I always say that I'm a proud owner of the rare Eagle Premier until last night, when my car overheated on me. At first, it will sit and idle for two hours without overheating. But when I drove it for about 20 minutes and slowed it down, it began to overheat so terribly that I couldn't cool it down. I had to bleed the air from the bleeder screw for at least 30 minutes to an hour. It seemed like the water stopped flowing through the engine and just boiled inside the overflow tank. I tried flushing it and even changed the thermostat but to no avail. What should I do?
Overheating problems are usually caused by cracked pressure bottle. You need to check this for any cracks or leaks before tearing into a head gasket. The most important thing about the cooling system is to know how to properly bleed the air out of the system, every time you change a hose or the thermostat. Having air in the system is the primary cause of overhearing in this type of vehicle. You might also need to switch to a different brand of antifreeze, which is appropriate for aluminum engines. Just make sure to completely flush and refill it. Make sure that the recall kit on the heater hose assembly is properly installed too.
I noticed that my Eagle Premier's transmission is too harsh. I've been having problems shifting my transmission; it's usually delayed and the engine revs with little pressure whenever I step on the gas pedal. What's worse is when my car lurches forward violently. I think that the manufacturer should issue a recall to fix this problem. In the meantime, what's the easy fix to this?
The transmission of the Premier is said to be its weakest part, with reported complete failures even for low mileage vehicles. What you can do is to make sure that the throttle kick-down cable is properly adjusted, so you won't experience flares between shifts or harsh shifts. You can also switch to synthetic transmission fluid, but make sure to do a complete system flush and change the filter screen first. It will run cooler and keep your transaxle in good condition. You also need to add an auxiliary transmission oil cooler, if you usually drive uphill. However, if you want to stick with petroleum-based fluid, make sure to change the fluid and filter screen every 15,000 miles.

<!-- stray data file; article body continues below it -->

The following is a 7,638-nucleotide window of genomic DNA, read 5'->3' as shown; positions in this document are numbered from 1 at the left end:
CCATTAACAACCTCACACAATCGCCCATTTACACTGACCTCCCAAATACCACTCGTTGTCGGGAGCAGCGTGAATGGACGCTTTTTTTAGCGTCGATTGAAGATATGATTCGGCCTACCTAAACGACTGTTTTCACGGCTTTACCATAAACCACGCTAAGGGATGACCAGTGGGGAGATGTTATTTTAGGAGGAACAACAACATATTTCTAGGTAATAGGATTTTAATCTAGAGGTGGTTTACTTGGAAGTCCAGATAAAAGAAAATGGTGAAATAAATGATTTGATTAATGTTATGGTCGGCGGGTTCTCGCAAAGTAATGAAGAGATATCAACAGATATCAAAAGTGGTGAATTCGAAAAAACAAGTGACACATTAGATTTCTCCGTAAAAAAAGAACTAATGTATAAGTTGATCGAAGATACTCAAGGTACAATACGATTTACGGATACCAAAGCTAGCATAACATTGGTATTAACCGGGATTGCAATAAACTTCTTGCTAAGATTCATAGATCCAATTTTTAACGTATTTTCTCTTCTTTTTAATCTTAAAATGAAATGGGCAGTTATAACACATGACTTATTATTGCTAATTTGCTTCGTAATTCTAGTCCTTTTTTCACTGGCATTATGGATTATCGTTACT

My Premier has been suffering from peeling paint. My car paint just starts popping off, and it keeps spreading. Now, there are patches of gray primer showing up. I don't know what to do with it, since I've never had a vehicle that experienced this kind of problem. What should I do?
Peeling paint is not an unusual problem for this particular model of Eagle, especially for models built in the early 1990s. The only way to fix this is to root strip the peeling area using a chemical stripper. Once done, you need to have the panel repainted. You might want to consider MAACO to paint your car. It might be a bit expensive, but it will be worth it. Remove all the trim and lamps to make it look better.